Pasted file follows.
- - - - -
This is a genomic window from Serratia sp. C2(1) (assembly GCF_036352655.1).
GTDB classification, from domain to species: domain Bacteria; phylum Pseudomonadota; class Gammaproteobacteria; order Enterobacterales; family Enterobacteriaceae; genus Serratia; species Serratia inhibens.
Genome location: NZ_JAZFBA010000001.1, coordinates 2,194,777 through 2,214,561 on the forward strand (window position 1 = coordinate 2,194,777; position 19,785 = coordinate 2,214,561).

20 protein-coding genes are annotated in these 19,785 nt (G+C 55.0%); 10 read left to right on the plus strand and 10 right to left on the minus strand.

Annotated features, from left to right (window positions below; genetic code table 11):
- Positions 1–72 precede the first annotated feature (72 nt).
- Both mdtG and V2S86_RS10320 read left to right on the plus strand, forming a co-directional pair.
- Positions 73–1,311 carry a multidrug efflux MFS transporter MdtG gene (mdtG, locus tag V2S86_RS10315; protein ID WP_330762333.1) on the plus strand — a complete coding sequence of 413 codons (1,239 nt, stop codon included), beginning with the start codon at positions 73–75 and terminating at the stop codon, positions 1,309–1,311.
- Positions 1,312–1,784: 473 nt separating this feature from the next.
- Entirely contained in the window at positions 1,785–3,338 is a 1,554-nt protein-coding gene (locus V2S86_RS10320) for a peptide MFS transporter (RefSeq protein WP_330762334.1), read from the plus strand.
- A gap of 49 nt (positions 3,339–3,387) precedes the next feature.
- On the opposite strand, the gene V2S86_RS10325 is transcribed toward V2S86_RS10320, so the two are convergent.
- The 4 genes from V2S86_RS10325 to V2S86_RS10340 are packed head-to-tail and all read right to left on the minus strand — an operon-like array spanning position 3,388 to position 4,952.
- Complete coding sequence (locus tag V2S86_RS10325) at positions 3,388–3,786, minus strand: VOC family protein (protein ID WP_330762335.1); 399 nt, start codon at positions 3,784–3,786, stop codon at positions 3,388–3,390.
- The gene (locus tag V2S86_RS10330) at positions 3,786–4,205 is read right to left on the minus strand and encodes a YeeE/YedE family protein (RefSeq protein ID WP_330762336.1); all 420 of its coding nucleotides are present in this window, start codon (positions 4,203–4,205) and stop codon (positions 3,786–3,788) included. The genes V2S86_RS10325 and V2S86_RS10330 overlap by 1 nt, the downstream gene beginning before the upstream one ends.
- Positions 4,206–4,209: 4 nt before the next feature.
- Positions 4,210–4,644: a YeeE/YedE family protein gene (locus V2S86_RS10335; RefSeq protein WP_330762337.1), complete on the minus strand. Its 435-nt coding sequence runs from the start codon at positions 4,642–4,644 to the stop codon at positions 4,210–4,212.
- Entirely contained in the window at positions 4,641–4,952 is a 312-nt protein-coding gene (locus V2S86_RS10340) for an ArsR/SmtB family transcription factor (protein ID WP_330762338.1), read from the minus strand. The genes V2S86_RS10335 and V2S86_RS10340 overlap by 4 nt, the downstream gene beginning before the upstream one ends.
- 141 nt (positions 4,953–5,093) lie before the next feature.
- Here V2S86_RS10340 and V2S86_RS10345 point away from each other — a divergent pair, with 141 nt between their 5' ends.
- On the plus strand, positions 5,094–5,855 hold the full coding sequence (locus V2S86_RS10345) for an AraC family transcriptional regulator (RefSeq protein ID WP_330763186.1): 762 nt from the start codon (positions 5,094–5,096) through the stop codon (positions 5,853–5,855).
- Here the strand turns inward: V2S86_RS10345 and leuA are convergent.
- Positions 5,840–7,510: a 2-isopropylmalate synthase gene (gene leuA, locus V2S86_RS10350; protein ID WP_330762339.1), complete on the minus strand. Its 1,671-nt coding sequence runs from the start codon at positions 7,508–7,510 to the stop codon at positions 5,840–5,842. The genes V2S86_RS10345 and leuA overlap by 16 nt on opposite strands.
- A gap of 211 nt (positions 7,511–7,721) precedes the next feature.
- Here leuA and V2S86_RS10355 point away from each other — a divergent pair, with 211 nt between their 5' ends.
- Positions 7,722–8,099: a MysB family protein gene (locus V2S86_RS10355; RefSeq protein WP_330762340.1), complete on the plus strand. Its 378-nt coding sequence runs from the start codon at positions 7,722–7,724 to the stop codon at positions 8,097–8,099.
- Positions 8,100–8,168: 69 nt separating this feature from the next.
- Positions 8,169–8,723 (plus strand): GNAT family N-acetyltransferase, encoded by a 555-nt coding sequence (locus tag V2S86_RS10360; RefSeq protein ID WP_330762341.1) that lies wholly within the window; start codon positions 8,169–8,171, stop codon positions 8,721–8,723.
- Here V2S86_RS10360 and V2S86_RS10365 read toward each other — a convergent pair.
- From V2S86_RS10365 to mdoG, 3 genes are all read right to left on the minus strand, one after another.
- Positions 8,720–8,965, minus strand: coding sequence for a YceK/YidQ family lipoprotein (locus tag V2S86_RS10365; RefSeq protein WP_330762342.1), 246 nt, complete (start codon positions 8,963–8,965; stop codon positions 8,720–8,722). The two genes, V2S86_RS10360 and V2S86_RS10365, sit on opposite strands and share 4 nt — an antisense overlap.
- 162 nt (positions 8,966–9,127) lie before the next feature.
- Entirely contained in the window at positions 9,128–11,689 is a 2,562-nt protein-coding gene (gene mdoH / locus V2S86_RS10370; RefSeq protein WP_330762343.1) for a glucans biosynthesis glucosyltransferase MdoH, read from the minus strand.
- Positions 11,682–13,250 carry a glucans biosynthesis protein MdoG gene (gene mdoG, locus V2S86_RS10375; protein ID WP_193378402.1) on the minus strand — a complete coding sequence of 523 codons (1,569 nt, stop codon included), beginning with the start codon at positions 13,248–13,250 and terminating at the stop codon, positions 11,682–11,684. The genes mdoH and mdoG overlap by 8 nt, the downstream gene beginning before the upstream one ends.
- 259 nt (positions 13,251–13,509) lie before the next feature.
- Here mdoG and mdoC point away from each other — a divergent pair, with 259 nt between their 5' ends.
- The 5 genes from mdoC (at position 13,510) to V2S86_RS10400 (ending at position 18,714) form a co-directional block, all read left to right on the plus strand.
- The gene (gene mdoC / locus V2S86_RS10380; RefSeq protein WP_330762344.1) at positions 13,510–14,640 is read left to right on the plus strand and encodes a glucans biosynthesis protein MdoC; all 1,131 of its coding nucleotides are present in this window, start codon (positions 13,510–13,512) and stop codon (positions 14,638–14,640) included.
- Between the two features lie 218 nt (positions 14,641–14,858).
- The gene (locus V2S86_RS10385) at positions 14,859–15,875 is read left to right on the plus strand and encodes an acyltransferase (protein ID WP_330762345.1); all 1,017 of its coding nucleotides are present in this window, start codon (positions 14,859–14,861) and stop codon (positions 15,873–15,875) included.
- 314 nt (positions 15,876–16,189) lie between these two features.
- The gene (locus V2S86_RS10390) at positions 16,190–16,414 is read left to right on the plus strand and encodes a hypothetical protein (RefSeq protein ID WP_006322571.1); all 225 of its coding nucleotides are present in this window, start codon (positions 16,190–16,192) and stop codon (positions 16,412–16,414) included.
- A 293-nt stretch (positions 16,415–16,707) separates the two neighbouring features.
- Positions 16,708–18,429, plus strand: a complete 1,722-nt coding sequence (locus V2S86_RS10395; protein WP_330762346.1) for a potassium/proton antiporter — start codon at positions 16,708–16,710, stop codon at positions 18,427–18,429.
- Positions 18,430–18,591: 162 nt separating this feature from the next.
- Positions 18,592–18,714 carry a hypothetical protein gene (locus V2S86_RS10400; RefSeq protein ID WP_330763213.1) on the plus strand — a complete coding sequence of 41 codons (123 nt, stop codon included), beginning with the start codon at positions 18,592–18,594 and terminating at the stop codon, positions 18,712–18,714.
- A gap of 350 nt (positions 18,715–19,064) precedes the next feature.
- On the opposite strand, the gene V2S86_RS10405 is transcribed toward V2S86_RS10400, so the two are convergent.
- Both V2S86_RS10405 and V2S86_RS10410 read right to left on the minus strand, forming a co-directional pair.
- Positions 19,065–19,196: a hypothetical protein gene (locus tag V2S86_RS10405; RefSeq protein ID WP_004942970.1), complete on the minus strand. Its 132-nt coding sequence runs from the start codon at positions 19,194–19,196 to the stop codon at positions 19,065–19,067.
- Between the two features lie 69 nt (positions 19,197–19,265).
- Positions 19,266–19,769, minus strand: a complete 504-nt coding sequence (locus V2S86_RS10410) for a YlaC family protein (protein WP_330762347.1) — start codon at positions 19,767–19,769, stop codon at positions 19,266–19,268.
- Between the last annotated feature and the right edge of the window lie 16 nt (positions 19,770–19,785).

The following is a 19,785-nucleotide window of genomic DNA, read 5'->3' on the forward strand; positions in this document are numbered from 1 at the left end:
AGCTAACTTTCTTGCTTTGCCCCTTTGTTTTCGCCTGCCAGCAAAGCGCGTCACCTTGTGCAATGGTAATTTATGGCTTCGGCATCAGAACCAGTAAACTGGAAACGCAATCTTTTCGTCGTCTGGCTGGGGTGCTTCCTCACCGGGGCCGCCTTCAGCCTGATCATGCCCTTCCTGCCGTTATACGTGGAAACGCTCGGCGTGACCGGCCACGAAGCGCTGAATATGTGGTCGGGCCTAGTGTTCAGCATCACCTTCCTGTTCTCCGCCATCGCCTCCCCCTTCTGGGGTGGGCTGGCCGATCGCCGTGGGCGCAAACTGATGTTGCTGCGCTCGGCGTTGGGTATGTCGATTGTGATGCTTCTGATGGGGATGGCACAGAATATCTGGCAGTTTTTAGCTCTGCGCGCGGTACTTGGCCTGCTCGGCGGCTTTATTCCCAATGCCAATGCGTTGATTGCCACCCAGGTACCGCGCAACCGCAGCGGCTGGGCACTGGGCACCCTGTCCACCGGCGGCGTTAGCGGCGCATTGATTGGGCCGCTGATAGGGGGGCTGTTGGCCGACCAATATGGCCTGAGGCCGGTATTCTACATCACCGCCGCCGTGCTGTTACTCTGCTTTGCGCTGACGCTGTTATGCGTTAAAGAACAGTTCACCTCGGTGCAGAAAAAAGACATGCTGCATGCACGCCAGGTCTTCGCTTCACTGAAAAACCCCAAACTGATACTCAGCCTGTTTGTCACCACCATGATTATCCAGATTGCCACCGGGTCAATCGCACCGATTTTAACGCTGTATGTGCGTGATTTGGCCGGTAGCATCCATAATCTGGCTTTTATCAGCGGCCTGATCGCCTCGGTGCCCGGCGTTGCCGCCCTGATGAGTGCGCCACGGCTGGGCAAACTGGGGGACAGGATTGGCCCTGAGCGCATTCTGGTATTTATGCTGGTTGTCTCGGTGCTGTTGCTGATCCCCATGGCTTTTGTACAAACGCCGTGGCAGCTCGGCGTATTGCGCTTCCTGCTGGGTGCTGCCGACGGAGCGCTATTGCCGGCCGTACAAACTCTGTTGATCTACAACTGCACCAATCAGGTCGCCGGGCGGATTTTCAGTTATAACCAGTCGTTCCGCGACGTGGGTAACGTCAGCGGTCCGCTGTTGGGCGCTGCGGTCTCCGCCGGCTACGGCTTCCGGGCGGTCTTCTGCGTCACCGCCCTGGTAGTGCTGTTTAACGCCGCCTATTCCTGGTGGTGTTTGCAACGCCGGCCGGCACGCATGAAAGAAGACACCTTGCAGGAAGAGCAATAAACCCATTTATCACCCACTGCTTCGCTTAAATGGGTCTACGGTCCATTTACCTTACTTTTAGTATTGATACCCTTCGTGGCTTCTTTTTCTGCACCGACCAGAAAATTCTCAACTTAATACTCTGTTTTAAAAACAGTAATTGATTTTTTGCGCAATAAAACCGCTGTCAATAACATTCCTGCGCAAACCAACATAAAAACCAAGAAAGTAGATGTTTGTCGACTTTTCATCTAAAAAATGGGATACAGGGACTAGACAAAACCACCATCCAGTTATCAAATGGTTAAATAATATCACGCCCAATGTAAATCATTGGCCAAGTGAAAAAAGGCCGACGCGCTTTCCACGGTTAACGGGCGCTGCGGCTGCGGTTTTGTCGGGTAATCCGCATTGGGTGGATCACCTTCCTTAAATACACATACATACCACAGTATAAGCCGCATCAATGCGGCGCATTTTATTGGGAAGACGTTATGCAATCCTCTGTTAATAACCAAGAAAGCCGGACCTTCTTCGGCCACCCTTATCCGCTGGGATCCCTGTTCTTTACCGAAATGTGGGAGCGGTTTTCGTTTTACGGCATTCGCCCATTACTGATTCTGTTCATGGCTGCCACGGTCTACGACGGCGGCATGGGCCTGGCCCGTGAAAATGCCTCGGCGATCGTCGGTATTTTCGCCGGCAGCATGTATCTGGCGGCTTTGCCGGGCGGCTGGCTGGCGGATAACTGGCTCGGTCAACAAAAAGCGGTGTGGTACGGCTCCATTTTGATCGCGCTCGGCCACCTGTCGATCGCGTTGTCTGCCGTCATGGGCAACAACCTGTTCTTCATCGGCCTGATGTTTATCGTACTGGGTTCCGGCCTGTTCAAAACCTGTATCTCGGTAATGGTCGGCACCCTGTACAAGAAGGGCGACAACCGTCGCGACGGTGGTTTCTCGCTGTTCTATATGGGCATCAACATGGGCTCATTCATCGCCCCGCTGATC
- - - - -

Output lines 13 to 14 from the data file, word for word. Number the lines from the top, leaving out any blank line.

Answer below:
- The 4 genes from V2S86_RS10325 to V2S86_RS10340 are packed head-to-tail and all read right to left on the minus strand — an operon-like array spanning position 3,388 to position 4,952.
- Complete coding sequence (locus tag V2S86_RS10325) at positions 3,388–3,786, minus strand: VOC family protein (protein ID WP_330762335.1); 399 nt, start codon at positions 3,784–3,786, stop codon at positions 3,388–3,390.